Cause and symptoms of posterior vitreous detachment

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Vitreous change in old people over 65 years old is estimated to cause a condition called posterior vitreous detachment (PVD) at a percentage of 75. As a clear jelly-like substance within the eye, the vitreous contains 99% of water and 1% of other substances that are responsible for maintaining its shape and structure. Closely and strongly attached to the retina, the vitreous takes up the space behind the lens and in front of the retina. In patients with PVD, the vitreous humor separates from the retina. Thus the normal and strong link between them is cut. In a sudden case, the vitreous even peels away from the retina.

The reason and common symptoms

Posterior vitreous detachment is caused by natural changes in the vitreous due to aging. The aging process would gradually make the central part of the vitreous to become liquid and its outer part to peel away from the retina. This is the absolute reason for posterior vitreous detachment. In addition, refractive errors may also contribute to the onset of PVD. While many patients have no obvious symptoms, some individuals will experience symptoms such as floaters or flashing lights. The shape of floaters can be dot, circle, line, cloud or even cobweb. Suffering from large floaters, patients with posterior vitreous detachment may have difficulty in performing ordinary tasks such as reading and watching TV. This condition can be very distractive. Differently, the reason for experiencing flashing light is due to the pull of the vitreous which in turn stimulates the retina.

PVD is currently beyond medical treatment

Since those central floaters are extremely distracting and interfering with daily visual function, proper treatments are needed. For most patients, those mentioned symptoms will calm down after about six months. While these patients are thinking that they are lucky, the symptoms have not disappeared in fact. This phenomenon results actually from the ability of the brain to ignore floaters over time. Such kind of an adjustment is not a real treatment for sure. But there is still no good medical procedure to remove visual floaters until now. Surgeries using laser therapy to disrupt floaters should never be encouraged because they involve high risks of damaging the retina.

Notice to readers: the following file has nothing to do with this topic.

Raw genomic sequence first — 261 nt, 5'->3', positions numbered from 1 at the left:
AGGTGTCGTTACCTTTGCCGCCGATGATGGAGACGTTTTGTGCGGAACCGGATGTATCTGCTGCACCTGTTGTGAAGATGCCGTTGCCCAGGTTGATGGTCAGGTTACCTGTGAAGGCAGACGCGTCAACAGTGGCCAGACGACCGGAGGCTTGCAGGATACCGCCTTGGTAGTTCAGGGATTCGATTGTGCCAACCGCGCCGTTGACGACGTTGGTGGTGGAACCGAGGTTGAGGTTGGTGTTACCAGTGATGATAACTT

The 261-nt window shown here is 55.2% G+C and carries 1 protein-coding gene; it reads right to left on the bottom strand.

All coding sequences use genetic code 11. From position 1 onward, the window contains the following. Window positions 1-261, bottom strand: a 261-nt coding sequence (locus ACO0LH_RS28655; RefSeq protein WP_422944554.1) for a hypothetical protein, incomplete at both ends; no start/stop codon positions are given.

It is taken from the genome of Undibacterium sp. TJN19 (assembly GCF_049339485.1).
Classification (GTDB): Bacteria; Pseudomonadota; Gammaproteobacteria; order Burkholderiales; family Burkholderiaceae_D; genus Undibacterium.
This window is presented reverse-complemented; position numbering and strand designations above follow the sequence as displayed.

Be careful of retinal detachment

Fortunately, posterior vitreous detachment itself generally does not cause any permanent visual loss. And visual acuity will also stay intact. Encountering these disruptive floaters, the only thing most patients can do is to allow enough time for the brain to get adapted. However, this disease must be closely monitored. As PVD advances, the retina may be affected and begin to tear at certain points. In a worse case, seriously tearing retina will be separated from the back of the eye, which is exactly the condition of retinal detachment. This is definitely a more severe eye disease, which is on the highest risk during the first six weeks after a vitreous detachment.